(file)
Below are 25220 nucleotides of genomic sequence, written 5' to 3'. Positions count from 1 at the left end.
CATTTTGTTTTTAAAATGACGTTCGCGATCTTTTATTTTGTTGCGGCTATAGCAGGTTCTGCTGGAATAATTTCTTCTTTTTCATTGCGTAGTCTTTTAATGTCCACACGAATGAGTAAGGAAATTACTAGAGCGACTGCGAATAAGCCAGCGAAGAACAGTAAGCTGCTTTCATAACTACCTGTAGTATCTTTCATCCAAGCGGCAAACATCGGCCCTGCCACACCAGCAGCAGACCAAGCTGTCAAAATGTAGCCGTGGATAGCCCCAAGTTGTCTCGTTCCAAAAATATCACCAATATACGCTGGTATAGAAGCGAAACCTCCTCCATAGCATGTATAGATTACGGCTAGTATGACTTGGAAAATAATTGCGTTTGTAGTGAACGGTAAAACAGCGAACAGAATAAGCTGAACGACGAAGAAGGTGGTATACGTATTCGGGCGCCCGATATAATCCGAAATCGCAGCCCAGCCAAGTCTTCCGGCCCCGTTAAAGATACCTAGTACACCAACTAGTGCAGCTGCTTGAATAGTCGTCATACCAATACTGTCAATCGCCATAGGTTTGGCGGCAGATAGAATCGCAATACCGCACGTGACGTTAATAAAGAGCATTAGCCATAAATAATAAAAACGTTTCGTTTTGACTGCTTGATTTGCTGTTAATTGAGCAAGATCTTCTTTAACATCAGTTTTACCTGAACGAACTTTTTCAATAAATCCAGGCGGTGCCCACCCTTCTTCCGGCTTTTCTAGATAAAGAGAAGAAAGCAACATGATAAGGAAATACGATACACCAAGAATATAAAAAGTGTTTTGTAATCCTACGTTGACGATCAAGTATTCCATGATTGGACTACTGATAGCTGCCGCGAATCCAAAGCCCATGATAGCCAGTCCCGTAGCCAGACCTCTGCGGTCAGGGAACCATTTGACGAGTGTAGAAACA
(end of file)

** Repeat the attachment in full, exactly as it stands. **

Below are 25220 nucleotides of genomic sequence, written 5' to 3'. Positions count from 1 at the left end.
CATTTTGTTTTTAAAATGACGTTCGCGATCTTTTATTTTGTTGCGGCTATAGCAGGTTCTGCTGGAATAATTTCTTCTTTTTCATTGCGTAGTCTTTTAATGTCCACACGAATGAGTAAGGAAATTACTAGAGCGACTGCGAATAAGCCAGCGAAGAACAGTAAGCTGCTTTCATAACTACCTGTAGTATCTTTCATCCAAGCGGCAAACATCGGCCCTGCCACACCAGCAGCAGACCAAGCTGTCAAAATGTAGCCGTGGATAGCCCCAAGTTGTCTCGTTCCAAAAATATCACCAATATACGCTGGTATAGAAGCGAAACCTCCTCCATAGCATGTATAGATTACGGCTAGTATGACTTGGAAAATAATTGCGTTTGTAGTGAACGGTAAAACAGCGAACAGAATAAGCTGAACGACGAAGAAGGTGGTATACGTATTCGGGCGCCCGATATAATCCGAAATCGCAGCCCAGCCAAGTCTTCCGGCCCCGTTAAAGATACCTAGTACACCAACTAGTGCAGCTGCTTGAATAGTCGTCATACCAATACTGTCAATCGCCATAGGTTTGGCGGCAGATAGAATCGCAATACCGCACGTGACGTTAATAAAGAGCATTAGCCATAAATAATAAAAACGTTTCGTTTTGACTGCTTGATTTGCTGTTAATTGAGCAAGATCTTCTTTAACATCAGTTTTACCTGAACGAACTTTTTCAATAAATCCAGGCGGTGCCCACCCTTCTTCCGGCTTTTCTAGATAAAGAGAAGAAAGCAACATGATAAGGAAATACGATACACCAAGAATATAAAAAGTGTTTTGTAATCCTACGTTGACGATCAAGTATTCCATGATTGGACTACTGATAGCTGCCGCGAATCCAAAGCCCATGATAGCCAGTCCCGTAGCCAGACCTCTGCGGTCAGGGAACCATTTGACGAGTGTAGAAACA